'Hal Jordan & the Green Lantern Corps' Writer Robert Venditti Exit Interview

For the second time in three years or so, writer Robert Venditti presents a Green Lantern #50. This time it's Hal Jordan & the Green Lantern Corps #50, with artists Rafa Sandoval and Jordi Tarragona.

The issue is not only special in that #50 is always a milestone issue for a comic book title -- but because it marks Venditti's final monthly issue on Green Lantern, a gig he took over in 2013. Given the twice-monthly schedule of DC's post-Rebirth universe, that gives Venditti more than 80 issues of the monthly comics, plus all of the added stand-alones that tend to come along during all that time.

"In some ways it feels like a long time, but in other ways it feels like it just started," Venditti told ComicBook.com. "But 85 issues with some annuals and one-shots in there, that's a long time in the modern era to be able to have an unbroken run on a character. I'm very fortunate to have had that happen and very proud of where we have been able to end up with the series."

Following on the heels of nine years with Geoff Johns, and a run that completely reinvented the Green Lantern Corps mythology, few readers expected DC to camp out on another writer for a long run right away -- and neither did Venditti, who told us he took it essentially a story at a time.

"It being a monthly, serialized medium, I kind of go into it where I really hope I get to do twelve issues, and then I really hope I get to do 24 after that, and then after that, it's all gravy," Venditti said. "When I started X-O Manowar with issue #1, which was the first monthly comic book that I had ever written in my life, there's no way that I would think I would ever go to fifty issues plus another six in annuals and specials. Same thing with Green Lantern: you come on board and you hope that you'll be able to stick around, but you never know. I feel very fortunate to be able to put together a run that spanned that sort of time on characters as high-profile as these, and hopefully I've been able to put, to some extent, my own stamp on it."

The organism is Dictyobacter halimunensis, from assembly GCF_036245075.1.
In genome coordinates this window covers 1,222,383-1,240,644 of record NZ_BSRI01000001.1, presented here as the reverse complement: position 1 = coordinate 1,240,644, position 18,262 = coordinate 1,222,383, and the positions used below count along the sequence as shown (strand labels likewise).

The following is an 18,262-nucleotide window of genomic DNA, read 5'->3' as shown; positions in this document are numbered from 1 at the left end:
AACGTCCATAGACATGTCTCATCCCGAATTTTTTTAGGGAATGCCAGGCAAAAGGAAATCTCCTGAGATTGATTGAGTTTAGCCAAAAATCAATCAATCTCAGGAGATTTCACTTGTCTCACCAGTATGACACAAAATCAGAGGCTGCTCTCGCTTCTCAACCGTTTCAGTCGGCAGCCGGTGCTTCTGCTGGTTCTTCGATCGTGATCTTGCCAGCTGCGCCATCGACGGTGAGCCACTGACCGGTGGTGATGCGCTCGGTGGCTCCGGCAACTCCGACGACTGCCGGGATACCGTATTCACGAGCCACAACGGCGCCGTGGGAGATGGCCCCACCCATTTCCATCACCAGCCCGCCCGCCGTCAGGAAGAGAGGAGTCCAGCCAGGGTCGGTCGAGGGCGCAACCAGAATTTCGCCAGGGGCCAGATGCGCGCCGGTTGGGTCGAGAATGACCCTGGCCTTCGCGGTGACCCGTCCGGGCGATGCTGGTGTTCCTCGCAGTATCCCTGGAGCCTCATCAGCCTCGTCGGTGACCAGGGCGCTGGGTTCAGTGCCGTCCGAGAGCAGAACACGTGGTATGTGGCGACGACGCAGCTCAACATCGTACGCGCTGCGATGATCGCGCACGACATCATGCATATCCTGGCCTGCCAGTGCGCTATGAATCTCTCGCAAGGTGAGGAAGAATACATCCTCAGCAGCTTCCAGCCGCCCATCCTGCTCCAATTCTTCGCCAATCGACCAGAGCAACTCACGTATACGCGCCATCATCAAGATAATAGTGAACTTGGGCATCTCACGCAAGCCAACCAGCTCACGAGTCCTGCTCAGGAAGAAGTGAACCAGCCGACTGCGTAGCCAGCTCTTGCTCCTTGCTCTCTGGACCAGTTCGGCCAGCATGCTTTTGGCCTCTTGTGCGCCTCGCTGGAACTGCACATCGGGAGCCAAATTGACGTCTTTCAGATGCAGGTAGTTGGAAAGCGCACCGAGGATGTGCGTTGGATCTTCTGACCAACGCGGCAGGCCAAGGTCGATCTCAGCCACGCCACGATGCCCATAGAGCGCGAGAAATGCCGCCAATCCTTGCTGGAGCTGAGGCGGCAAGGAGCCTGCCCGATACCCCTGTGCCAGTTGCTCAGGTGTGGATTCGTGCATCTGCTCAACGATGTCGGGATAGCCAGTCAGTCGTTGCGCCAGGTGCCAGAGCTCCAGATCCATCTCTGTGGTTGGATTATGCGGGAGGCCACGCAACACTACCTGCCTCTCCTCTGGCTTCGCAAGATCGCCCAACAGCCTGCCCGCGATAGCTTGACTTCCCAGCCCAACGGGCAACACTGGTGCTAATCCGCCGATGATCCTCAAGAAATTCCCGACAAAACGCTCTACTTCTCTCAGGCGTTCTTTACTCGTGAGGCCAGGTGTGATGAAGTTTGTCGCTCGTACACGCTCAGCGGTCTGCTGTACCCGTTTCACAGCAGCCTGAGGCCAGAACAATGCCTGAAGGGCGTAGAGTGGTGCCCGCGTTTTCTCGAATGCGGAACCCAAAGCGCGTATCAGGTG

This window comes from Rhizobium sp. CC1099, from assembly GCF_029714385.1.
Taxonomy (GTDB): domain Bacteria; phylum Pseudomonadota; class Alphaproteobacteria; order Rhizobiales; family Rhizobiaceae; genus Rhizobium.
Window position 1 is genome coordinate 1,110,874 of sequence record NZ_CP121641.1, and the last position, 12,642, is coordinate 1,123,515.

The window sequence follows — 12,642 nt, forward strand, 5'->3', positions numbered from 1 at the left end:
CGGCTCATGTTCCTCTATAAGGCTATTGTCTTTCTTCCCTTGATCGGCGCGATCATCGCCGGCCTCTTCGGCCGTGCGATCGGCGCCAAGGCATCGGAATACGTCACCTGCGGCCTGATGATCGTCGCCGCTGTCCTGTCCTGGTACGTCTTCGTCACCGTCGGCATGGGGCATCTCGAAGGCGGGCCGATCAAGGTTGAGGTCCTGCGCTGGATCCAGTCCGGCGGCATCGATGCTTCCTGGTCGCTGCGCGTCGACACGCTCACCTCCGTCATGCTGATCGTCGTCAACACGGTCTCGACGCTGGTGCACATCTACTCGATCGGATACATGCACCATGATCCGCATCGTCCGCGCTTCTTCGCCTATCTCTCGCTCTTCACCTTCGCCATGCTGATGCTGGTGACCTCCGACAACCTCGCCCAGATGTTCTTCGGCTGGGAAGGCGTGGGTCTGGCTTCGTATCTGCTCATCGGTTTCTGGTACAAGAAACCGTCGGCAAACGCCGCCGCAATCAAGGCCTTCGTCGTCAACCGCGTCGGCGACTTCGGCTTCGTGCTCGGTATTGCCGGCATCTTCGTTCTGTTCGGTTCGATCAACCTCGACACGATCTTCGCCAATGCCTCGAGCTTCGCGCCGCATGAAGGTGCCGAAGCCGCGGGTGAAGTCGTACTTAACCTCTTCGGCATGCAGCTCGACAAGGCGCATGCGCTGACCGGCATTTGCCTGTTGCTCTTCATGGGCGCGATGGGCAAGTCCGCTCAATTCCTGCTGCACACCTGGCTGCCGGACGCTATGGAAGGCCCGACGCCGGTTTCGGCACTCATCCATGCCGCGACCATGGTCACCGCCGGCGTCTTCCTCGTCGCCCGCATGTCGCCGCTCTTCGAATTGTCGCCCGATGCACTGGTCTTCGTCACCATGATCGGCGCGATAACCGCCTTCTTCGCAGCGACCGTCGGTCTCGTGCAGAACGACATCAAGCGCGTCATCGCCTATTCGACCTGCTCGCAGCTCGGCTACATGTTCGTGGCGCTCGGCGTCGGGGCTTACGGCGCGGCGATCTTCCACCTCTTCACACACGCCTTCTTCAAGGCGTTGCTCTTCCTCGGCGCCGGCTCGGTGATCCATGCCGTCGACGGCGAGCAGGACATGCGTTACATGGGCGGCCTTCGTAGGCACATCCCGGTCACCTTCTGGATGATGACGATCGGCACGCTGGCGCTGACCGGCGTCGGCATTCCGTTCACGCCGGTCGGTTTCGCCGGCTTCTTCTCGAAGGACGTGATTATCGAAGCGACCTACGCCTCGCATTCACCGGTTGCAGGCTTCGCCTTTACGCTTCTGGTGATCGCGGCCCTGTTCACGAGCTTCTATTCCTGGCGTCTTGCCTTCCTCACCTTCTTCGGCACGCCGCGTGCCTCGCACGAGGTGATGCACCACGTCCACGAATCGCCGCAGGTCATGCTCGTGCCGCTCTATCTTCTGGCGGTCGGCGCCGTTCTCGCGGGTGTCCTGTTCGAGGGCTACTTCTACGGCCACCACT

That wildly expanded mythology, as defined by Johns and fleshed out by Venditti, has left the Green Lantern Universe far better off, but sometime has made series star Hal Jordan feel like he never spends any time as Hal, focusing instead all of his attention on being a superhero. Dealing with that reality is something that has been happening in the final arc of Venditti's Hal Jordan comic, and pays off in today's #50.

"It was a very personal story for him," Venditti said of Hal Jordan in the final arc. "I knew that going in, because it was going to involve Tomar-Tu, which is somebody Hal has had a good relationship with recently. Certainly Tomar-Tu's father was a mentor of Hal's, and Hal sort of views himself as a mentor for Tomar-Tu. To have [Tomar-Tu] break bad and become the first Darkstar and to try and start up this entirely new corps that are diametrically opposed to the way the Green Lanterns do things -- the story had to deal with where Hal would fit into that and how he would feel emotionally about his friend being the one that represented this new adversary, and the philosophical conflict that goes hand-in-hand with the physical conflict of this final arc and the extent to which Hal has had the same thoughts that Tomar-Tu has had sometimes about crime: 'wouldn't it be easier if we just killed these guys once in a while?...' It really kind of put Hal in the middle of all of that, which is where we wanted him to be."

Besides dealing with the almost generational threat of Tomar-Tu, whose father was a Green Lantern when Hal first joined up and who was one of the first Lanterns recruited when Hal was bringing a new team together, characters and concepts from earlier in the run -- including General Zod, the New Gods, Hector Hammond, and more -- were reintroduced in the finale, building to something that felt all-encompassing.

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"That's kind of how my mind thinks when I build out these kinds of stories," Venditti admitted. "The only example that you'd really be able to see for something like this would be X-O Manowar, where I did 56 issues of that and as we went into our final arc, you saw me start to bring a lot of elements back. I think that final issue, I was referencing things that had happened all the way back in issue #1 and in #12 and #16 and those kinds of things. It's just kind of the way my mind works -- the way that I build those puzzles out. I try to make every issue stand on its own within a story arc, and I try to make each story arc stand on its own within a series, and then I try to make the entire series be linked together the way the story arc would be linked with its individual issues."

Hal Jordan & the Green Lantern Corps #50 is on sale now at your local comic shop, or on digital comics retailers.